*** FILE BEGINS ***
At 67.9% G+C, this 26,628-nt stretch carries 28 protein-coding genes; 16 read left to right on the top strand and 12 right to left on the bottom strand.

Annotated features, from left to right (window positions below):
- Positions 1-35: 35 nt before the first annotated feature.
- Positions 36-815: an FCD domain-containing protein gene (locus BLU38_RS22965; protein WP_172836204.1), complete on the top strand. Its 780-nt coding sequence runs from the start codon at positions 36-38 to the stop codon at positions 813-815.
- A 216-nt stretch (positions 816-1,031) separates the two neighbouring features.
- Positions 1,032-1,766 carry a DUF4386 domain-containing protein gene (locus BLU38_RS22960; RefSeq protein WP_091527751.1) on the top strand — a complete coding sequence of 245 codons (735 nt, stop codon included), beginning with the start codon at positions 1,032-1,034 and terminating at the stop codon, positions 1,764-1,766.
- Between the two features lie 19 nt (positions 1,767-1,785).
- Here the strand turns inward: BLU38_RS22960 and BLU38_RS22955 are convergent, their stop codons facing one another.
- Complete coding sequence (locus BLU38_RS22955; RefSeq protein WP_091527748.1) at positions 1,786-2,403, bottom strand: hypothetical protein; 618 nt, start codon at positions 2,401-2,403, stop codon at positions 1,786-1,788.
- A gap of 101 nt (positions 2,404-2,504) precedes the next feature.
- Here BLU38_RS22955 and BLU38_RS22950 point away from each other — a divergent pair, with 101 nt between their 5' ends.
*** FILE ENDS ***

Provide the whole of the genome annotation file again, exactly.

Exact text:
At 67.9% G+C, this 26,628-nt stretch carries 28 protein-coding genes; 16 read left to right on the top strand and 12 right to left on the bottom strand.

Annotated features, from left to right (window positions below):
- Positions 1-35: 35 nt before the first annotated feature.
- Positions 36-815: an FCD domain-containing protein gene (locus BLU38_RS22965; protein WP_172836204.1), complete on the top strand. Its 780-nt coding sequence runs from the start codon at positions 36-38 to the stop codon at positions 813-815.
- A 216-nt stretch (positions 816-1,031) separates the two neighbouring features.
- Positions 1,032-1,766 carry a DUF4386 domain-containing protein gene (locus BLU38_RS22960; RefSeq protein WP_091527751.1) on the top strand — a complete coding sequence of 245 codons (735 nt, stop codon included), beginning with the start codon at positions 1,032-1,034 and terminating at the stop codon, positions 1,764-1,766.
- Between the two features lie 19 nt (positions 1,767-1,785).
- Here the strand turns inward: BLU38_RS22960 and BLU38_RS22955 are convergent, their stop codons facing one another.
- Complete coding sequence (locus BLU38_RS22955; RefSeq protein WP_091527748.1) at positions 1,786-2,403, bottom strand: hypothetical protein; 618 nt, start codon at positions 2,401-2,403, stop codon at positions 1,786-1,788.
- A gap of 101 nt (positions 2,404-2,504) precedes the next feature.
- Here BLU38_RS22955 and BLU38_RS22950 point away from each other — a divergent pair, with 101 nt between their 5' ends.